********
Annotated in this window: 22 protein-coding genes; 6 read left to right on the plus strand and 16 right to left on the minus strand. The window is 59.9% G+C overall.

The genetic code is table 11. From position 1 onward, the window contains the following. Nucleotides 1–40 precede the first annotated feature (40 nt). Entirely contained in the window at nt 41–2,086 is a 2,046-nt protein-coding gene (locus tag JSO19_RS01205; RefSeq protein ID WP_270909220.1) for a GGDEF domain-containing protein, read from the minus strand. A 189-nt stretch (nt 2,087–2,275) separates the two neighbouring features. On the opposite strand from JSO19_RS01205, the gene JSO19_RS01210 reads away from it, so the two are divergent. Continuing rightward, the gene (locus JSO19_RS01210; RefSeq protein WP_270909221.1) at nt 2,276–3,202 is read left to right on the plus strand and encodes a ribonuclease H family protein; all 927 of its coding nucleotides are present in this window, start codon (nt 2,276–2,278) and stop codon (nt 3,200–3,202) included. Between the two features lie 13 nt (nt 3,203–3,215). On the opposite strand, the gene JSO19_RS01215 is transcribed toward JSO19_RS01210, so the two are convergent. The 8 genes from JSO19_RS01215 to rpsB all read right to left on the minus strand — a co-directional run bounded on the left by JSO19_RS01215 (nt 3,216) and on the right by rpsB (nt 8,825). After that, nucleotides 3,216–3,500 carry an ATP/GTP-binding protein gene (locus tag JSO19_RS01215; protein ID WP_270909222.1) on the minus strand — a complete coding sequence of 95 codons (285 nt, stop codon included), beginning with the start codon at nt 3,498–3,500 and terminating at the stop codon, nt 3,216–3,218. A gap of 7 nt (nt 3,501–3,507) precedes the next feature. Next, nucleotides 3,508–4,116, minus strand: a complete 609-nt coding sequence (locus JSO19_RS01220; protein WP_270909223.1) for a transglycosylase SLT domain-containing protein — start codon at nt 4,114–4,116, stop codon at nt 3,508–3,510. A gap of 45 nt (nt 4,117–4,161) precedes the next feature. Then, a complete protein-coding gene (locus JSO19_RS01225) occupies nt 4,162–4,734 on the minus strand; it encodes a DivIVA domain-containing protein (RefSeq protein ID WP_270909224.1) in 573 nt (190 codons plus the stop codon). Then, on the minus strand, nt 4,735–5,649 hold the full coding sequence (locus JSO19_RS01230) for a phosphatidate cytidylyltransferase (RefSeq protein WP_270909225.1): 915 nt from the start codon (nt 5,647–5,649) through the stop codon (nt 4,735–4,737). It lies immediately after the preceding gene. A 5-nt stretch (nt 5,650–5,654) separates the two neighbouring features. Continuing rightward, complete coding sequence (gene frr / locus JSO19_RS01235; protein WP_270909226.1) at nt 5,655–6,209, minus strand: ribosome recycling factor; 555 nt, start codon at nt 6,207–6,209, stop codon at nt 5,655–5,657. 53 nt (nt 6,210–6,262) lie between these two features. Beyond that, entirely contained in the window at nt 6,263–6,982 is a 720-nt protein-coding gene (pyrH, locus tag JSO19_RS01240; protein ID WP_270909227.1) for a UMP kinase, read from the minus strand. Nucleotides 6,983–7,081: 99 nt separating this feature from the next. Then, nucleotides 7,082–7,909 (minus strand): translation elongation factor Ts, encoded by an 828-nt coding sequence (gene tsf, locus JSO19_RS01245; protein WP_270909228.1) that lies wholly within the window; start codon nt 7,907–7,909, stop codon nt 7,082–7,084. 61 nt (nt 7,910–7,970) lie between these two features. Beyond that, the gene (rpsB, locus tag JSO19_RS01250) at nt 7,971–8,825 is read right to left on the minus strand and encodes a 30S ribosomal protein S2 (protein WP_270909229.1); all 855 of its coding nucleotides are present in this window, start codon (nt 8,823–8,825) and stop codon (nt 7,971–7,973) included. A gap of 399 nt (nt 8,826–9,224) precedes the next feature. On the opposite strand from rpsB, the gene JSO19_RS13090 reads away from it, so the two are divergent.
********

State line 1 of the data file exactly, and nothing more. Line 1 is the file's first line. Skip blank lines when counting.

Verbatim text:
Annotated in this window: 22 protein-coding genes; 6 read left to right on the plus strand and 16 right to left on the minus strand. The window is 59.9% G+C overall.